The Torres Delgado Family The Treviño-Postel FamilyMariano Torres escaped the Mexican Revolution on his way to SanAntonio, Texas, and then became a laborer in the cotton fields of Isabel Gómez Postel, pictured as a school teacher in 1906, wouldLockhart before moving his family to Magnolia Park in the early marry Alejandro Postel in Matamoros, Tamaulipas, Mexico and1920’s. Son Juan Torres was born there in 1914 and married Carmen travel to Texas in 1913, shortly after the Mexican Revolution broke. His brother Victoriano (pictured, circa 1923), also a Tejano, would out. They moved to Magnolia Park to find work. Daughter, Adelinamarry Nestora Rodríguez from San Pedro, Coahuíla, Mexico. Both Postel Treviño, would make her life here with her children, Hildawould become entrepreneurs and raised their families in Magnolia Rose, Benita, Gilbert, and Olivia and when her husband, Hector,Park and Newgulf, an industrial town. Juan and Carmen opened a died at the age of 49, she became a young widow and had to findneighborhood tortilla factory known as La Poblana, which would work during the Great Depression. Adelina would make a careerstand for nearly 60 years in the heart of Magnolia Park on 77th and out of social work, first with the United Way. The Postel men wouldCanal. It provided many jobs for family members through the years become noted tailors. All the Postel-Treviño family would rise to beuntil its closure in 2006. well-respected in their community of Magnolia Park where many family members still reside to this day.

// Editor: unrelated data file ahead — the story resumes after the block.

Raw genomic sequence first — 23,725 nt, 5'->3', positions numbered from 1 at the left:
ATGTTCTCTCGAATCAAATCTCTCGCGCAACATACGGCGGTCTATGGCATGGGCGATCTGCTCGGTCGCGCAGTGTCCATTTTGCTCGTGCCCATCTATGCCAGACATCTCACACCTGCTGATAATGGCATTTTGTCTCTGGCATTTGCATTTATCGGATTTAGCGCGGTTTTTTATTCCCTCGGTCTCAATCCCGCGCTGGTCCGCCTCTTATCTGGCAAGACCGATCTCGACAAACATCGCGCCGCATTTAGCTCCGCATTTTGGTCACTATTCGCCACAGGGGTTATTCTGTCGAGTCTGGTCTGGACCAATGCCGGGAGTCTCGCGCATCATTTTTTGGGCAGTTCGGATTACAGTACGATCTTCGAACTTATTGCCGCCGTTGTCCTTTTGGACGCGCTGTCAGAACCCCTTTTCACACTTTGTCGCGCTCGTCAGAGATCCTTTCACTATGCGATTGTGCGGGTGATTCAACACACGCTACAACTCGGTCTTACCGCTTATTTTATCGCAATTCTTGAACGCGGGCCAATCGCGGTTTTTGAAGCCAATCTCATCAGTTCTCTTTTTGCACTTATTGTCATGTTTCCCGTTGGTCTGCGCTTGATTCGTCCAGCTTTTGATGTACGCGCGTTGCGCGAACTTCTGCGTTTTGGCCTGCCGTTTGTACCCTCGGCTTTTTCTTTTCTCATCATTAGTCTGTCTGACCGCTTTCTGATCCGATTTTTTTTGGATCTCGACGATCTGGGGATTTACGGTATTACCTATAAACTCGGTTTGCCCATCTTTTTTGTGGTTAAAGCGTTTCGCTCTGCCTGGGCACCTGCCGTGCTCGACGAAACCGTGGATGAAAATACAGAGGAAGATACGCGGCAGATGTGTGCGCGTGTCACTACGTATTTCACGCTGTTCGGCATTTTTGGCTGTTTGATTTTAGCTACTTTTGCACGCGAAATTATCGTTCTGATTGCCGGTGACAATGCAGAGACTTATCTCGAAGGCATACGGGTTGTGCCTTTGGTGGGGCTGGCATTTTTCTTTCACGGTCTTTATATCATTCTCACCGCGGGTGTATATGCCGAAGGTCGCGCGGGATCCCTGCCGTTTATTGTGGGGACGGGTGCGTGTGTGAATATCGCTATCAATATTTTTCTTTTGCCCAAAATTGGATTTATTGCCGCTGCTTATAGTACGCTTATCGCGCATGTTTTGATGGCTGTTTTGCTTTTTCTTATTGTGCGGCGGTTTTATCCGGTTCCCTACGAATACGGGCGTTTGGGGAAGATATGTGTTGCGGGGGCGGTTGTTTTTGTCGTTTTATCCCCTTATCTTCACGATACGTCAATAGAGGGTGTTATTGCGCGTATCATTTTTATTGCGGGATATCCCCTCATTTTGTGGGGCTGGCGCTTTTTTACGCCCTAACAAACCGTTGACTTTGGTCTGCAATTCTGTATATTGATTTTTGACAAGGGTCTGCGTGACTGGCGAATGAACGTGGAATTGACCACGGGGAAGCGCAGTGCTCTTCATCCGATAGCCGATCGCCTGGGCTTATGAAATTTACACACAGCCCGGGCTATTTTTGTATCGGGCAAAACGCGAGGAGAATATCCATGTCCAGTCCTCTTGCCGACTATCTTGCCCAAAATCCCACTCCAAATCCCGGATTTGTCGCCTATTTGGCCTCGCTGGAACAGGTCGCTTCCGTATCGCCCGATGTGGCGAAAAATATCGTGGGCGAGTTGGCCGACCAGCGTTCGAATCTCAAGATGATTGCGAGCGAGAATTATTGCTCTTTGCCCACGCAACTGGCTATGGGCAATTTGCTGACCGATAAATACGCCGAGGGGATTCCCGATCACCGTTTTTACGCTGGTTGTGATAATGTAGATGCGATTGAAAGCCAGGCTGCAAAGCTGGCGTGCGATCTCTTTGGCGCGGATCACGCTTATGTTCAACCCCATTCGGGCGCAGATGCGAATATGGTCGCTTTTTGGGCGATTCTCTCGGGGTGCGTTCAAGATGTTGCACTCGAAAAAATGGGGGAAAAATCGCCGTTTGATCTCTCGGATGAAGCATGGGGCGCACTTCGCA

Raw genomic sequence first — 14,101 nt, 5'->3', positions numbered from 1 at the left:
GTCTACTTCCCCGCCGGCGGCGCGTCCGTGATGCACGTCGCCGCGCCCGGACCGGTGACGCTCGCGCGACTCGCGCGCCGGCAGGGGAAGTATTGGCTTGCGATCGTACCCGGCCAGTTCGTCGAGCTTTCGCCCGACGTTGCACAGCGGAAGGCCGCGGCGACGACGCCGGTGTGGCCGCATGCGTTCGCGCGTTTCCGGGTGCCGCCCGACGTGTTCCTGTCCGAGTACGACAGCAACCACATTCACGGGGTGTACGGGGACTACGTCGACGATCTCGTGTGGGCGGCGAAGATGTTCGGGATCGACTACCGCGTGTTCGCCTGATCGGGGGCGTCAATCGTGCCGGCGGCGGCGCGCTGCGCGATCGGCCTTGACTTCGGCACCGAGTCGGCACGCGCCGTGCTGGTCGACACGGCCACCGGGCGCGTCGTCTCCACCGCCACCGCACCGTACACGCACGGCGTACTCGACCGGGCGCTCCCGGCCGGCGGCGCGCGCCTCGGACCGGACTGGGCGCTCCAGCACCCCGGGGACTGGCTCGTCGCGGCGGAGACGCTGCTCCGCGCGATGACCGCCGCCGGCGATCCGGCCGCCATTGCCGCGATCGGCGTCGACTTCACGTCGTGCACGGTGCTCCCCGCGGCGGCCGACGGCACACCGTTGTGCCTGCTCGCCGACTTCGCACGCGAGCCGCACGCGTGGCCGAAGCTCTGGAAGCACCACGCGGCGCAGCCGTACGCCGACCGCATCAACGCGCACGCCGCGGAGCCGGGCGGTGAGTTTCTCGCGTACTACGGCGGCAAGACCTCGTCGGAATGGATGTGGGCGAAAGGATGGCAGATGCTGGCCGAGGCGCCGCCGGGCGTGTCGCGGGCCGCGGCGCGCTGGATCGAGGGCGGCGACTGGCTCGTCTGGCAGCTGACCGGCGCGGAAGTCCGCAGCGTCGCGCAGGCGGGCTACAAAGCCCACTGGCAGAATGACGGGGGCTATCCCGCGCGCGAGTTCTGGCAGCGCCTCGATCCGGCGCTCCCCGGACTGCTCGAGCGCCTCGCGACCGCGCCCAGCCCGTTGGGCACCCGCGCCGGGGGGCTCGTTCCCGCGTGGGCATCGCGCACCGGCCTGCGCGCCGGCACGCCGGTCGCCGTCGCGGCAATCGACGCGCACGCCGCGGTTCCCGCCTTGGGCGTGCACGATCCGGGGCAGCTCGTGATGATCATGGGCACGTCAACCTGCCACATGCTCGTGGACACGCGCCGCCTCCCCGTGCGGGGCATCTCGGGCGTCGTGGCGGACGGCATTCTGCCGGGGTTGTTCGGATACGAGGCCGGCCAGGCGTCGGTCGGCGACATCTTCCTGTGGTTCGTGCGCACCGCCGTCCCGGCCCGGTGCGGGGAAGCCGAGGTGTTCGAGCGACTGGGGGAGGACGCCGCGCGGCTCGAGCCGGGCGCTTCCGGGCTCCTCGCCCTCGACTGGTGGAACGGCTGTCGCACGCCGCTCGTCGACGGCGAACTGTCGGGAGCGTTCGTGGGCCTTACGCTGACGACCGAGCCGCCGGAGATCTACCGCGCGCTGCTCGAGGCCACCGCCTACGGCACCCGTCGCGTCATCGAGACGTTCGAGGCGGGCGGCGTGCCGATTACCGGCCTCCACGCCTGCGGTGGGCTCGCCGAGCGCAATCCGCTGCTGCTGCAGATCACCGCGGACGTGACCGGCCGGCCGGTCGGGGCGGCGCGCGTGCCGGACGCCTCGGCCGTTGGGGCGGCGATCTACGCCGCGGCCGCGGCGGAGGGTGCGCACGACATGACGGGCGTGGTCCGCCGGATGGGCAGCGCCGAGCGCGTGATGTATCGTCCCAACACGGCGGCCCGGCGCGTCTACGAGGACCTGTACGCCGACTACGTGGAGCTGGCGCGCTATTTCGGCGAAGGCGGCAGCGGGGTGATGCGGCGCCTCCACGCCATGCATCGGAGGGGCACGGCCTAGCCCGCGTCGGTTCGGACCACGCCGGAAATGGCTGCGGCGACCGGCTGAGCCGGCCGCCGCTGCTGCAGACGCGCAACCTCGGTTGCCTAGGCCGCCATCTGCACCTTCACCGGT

The Rudy Vara Family The Vela-Garza-García Family Petra and Anastacio Garza (pictured center) left Mexico for Lockhart, Texas, in the early 1900s and worked as sharecroppers beforeDedicated service to community was Rudy Vara Sr.’s trademark settling in Magnolia Park where Petra would be one of the firstfrom the time he arrived in Magnolia Park from San Antonio. After Latinas to purchase property on Avenue F Son Alvino Vela Garza .meeting his future wife, Alice Rivera, at the famous Quiosco in was born in Lockhart and married Esther Flóres also born and raised1940, the pair would together become noted leaders in their barrio. in Lockhart. Alvino would become a certified government welderRudy was one the last of the true “vaqueros” forging trails on his and worked for the Platzer Shipyard until his retirement. Gloriamount to the Houston Livestock Show on behalf of all Latinos and Garza, their only child, became the first Latina twirler at Milby Highwas very active with the Riata Committee. He was also a big force School where she met the love of her life, Raymond Vela Romoat the American Legion Hall, in LULAC, and many other service García, whose parents Rodrigo and Lily, moved to Magnolia fromorganizations benefitting Magnolia Park families. All of their six Guadalajara, Jalisco, Mexico. Raymond would also make history assurviving children, in some form or fashion, became community the first Latino Motorcycle Division police officer for the Houstonleaders in their own right. One son, Judge Richard Vara, holds the Police Department.title as the longest serving Justice of the Peace in Harris County.